Michael Clifford: “We can’t afford to make the same mistakes again!”
On Monday 1st August 2016, the Examiner newspaper published a comprehensive overview, by investigative journalist, Mick Clifford, of recent building failures uncovered in Ireland . The 4,500 word article also assessed the implications of what went on before on the possible quality of the construction in any housing recovery (Link: Here).
Several high profile building failures were examined in detail including Longboat Quay and Millfield Manor, Newbridge and some less well-known developments, Ath Lethan, Dundalk and Ceol na Mara, Waterford. In addition, the article reports on how a freedom of information request from the Irish Examiner uncovered one of what could be dozens of examples of estates with fire safety defects which were quietly rectified, often from the public purse, without any publicity. The Irish Examiner understands it was deemed necessary for the council to pay for the work on private homes for reasons of access to the council owned properties within mixed private and social housing schemes.
In relation to BC(A)R: SI.9 Clifford writes,
“A new system was introduced, known as SI9, which provides for a paper trail at every stage of the process from design to completion. Each part must be signed off by an “assigned certifier”, drawn from the ranks of engineers, architects and surveyors.The process is effectively designed to ensure that there is somebody to blame – the assigned certifier – in the event of things going wrong. However, the system remains deeply flawed. The certifier is obliged to have professional indemnity insurance, but the nature of deficiencies is that they may not surface for years. So what happens if the insurance lapses in between the construction and the discovery of flaws? What happens in a highly mobile industry if the certifier has left the country and is working in another jurisdiction?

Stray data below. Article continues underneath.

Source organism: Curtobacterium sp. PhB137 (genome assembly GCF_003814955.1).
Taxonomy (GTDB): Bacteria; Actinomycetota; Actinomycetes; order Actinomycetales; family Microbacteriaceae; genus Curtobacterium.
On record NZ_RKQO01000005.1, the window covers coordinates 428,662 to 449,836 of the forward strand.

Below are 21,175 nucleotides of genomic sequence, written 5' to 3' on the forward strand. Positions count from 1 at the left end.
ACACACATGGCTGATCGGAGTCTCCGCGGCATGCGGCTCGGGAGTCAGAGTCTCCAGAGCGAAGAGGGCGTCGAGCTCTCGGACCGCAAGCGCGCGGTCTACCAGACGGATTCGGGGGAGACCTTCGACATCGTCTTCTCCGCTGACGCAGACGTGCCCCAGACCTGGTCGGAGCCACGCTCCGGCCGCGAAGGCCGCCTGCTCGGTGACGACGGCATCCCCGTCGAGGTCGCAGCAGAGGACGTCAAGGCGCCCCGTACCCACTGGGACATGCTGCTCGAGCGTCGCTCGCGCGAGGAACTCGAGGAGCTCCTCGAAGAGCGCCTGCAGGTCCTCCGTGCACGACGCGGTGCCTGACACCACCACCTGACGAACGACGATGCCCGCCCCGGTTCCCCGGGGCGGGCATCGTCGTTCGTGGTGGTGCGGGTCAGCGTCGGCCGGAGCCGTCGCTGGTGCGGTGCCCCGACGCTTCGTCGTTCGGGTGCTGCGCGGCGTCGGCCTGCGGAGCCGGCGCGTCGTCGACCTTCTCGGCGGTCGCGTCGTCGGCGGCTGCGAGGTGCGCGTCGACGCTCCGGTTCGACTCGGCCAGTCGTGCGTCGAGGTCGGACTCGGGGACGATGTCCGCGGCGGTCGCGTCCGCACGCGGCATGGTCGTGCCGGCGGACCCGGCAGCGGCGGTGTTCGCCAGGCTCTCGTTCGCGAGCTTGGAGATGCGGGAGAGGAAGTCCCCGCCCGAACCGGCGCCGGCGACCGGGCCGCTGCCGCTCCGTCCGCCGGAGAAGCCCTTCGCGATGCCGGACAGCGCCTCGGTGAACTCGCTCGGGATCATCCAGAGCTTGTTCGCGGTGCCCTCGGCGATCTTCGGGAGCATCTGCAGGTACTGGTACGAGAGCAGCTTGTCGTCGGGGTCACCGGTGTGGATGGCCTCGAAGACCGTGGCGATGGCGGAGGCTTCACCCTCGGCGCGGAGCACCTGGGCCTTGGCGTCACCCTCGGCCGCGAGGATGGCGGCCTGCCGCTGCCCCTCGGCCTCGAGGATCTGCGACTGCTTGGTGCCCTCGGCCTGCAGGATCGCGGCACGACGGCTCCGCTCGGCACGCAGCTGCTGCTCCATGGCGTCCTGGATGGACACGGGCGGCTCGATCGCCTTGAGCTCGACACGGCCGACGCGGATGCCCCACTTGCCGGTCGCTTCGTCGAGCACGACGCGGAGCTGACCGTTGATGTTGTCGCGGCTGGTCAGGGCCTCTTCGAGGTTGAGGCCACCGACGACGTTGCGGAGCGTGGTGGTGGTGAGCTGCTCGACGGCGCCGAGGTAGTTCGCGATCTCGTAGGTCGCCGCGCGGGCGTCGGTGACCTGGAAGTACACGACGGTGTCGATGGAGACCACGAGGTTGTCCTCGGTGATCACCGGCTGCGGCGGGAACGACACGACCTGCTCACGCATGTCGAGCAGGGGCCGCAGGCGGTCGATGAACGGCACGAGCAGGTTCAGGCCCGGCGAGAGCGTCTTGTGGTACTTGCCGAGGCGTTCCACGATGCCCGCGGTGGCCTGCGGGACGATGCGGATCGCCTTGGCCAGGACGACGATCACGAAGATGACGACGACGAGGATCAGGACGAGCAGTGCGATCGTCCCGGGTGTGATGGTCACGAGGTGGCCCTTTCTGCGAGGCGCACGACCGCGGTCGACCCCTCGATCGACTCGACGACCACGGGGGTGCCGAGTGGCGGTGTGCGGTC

An even bigger issue is to whom is the certifier answerable. Under the rules the certifier can be employed by the developer. This renders the system as effectively a continuation of self-regulation. The result is the state is still attempting to ensure the regulation of the building industry continues to be sub-contracted…..
Anecdotally, it would appear that builders in general are being more careful so far under SI9 than was the case previously. However, the real test will come with activity is ramped up to attack the targets set out by the government’s housing plan. The jury is still out on whether the mistakes and conduct of the past will end up being repeated.
Link to: Examiner: Housing Defects – We can’t afford to make the same mistakes again
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